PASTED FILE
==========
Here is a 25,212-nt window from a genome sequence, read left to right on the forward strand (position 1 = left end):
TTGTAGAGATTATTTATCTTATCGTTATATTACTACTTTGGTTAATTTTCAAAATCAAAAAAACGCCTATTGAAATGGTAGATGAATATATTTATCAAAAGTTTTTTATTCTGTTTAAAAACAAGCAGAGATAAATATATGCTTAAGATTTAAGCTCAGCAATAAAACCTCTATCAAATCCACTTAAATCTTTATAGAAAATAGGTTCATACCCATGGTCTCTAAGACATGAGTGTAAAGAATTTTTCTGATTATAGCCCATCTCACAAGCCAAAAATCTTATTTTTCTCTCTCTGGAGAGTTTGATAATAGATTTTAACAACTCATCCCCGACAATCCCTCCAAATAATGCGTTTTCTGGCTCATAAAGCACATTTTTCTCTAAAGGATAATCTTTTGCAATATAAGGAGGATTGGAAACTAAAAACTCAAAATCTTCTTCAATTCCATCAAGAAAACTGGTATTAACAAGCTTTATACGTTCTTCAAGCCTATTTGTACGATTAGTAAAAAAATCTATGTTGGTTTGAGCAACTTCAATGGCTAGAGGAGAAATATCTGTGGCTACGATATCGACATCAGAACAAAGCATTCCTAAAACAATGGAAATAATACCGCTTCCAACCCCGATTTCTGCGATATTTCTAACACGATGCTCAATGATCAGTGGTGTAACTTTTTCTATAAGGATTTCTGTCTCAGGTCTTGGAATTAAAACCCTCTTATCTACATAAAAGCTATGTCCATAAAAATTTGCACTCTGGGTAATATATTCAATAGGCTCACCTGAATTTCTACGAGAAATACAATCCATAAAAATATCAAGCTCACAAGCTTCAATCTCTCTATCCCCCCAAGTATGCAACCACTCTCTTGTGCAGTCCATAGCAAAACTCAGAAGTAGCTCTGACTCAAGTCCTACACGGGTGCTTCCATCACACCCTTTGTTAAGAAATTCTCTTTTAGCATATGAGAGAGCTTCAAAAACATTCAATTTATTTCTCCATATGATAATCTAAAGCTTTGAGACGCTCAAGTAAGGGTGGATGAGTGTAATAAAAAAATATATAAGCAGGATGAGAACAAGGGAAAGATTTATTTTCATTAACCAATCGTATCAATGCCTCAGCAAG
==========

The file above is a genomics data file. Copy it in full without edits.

Here is a 25,212-nt window from a genome sequence, read left to right on the forward strand (position 1 = left end):
TTGTAGAGATTATTTATCTTATCGTTATATTACTACTTTGGTTAATTTTCAAAATCAAAAAAACGCCTATTGAAATGGTAGATGAATATATTTATCAAAAGTTTTTTATTCTGTTTAAAAACAAGCAGAGATAAATATATGCTTAAGATTTAAGCTCAGCAATAAAACCTCTATCAAATCCACTTAAATCTTTATAGAAAATAGGTTCATACCCATGGTCTCTAAGACATGAGTGTAAAGAATTTTTCTGATTATAGCCCATCTCACAAGCCAAAAATCTTATTTTTCTCTCTCTGGAGAGTTTGATAATAGATTTTAACAACTCATCCCCGACAATCCCTCCAAATAATGCGTTTTCTGGCTCATAAAGCACATTTTTCTCTAAAGGATAATCTTTTGCAATATAAGGAGGATTGGAAACTAAAAACTCAAAATCTTCTTCAATTCCATCAAGAAAACTGGTATTAACAAGCTTTATACGTTCTTCAAGCCTATTTGTACGATTAGTAAAAAAATCTATGTTGGTTTGAGCAACTTCAATGGCTAGAGGAGAAATATCTGTGGCTACGATATCGACATCAGAACAAAGCATTCCTAAAACAATGGAAATAATACCGCTTCCAACCCCGATTTCTGCGATATTTCTAACACGATGCTCAATGATCAGTGGTGTAACTTTTTCTATAAGGATTTCTGTCTCAGGTCTTGGAATTAAAACCCTCTTATCTACATAAAAGCTATGTCCATAAAAATTTGCACTCTGGGTAATATATTCAATAGGCTCACCTGAATTTCTACGAGAAATACAATCCATAAAAATATCAAGCTCACAAGCTTCAATCTCTCTATCCCCCCAAGTATGCAACCACTCTCTTGTGCAGTCCATAGCAAAACTCAGAAGTAGCTCTGACTCAAGTCCTACACGGGTGCTTCCATCACACCCTTTGTTAAGAAATTCTCTTTTAGCATATGAGAGAGCTTCAAAAACATTCAATTTATTTCTCCATATGATAATCTAAAGCTTTGAGACGCTCAAGTAAGGGTGGATGAGTGTAATAAAAAAATATATAAGCAGGATGAGAACAAGGGAAAGATTTATTTTCATTAACCAATCGTATCAATGCCTCAGCAAG